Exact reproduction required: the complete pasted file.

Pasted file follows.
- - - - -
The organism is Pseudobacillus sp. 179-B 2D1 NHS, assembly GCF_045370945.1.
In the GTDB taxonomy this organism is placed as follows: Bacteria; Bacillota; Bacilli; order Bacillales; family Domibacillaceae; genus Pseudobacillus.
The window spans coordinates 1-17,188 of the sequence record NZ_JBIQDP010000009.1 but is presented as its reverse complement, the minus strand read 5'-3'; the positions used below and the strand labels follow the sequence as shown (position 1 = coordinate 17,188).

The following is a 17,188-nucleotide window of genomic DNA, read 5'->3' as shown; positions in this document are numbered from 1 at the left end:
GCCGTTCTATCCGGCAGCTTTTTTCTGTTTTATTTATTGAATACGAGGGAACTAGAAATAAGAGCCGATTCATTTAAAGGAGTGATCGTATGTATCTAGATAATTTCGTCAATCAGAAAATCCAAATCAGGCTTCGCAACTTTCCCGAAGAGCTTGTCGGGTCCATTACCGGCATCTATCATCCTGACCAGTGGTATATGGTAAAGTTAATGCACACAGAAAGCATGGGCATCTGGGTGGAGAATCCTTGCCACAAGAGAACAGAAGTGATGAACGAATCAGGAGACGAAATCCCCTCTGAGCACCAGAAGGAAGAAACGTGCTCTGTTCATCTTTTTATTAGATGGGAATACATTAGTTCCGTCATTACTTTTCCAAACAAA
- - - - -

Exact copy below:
The organism is Pseudobacillus sp. 179-B 2D1 NHS, assembly GCF_045370945.1.
In the GTDB taxonomy this organism is placed as follows: Bacteria; Bacillota; Bacilli; order Bacillales; family Domibacillaceae; genus Pseudobacillus.
The window spans coordinates 1-17,188 of the sequence record NZ_JBIQDP010000009.1 but is presented as its reverse complement, the minus strand read 5'-3'; the positions used below and the strand labels follow the sequence as shown (position 1 = coordinate 17,188).

The following is a 17,188-nucleotide window of genomic DNA, read 5'->3' as shown; positions in this document are numbered from 1 at the left end:
GCCGTTCTATCCGGCAGCTTTTTTCTGTTTTATTTATTGAATACGAGGGAACTAGAAATAAGAGCCGATTCATTTAAAGGAGTGATCGTATGTATCTAGATAATTTCGTCAATCAGAAAATCCAAATCAGGCTTCGCAACTTTCCCGAAGAGCTTGTCGGGTCCATTACCGGCATCTATCATCCTGACCAGTGGTATATGGTAAAGTTAATGCACACAGAAAGCATGGGCATCTGGGTGGAGAATCCTTGCCACAAGAGAACAGAAGTGATGAACGAATCAGGAGACGAAATCCCCTCTGAGCACCAGAAGGAAGAAACGTGCTCTGTTCATCTTTTTATTAGATGGGAATACATTAGTTCCGTCATTACTTTTCCAAACAAA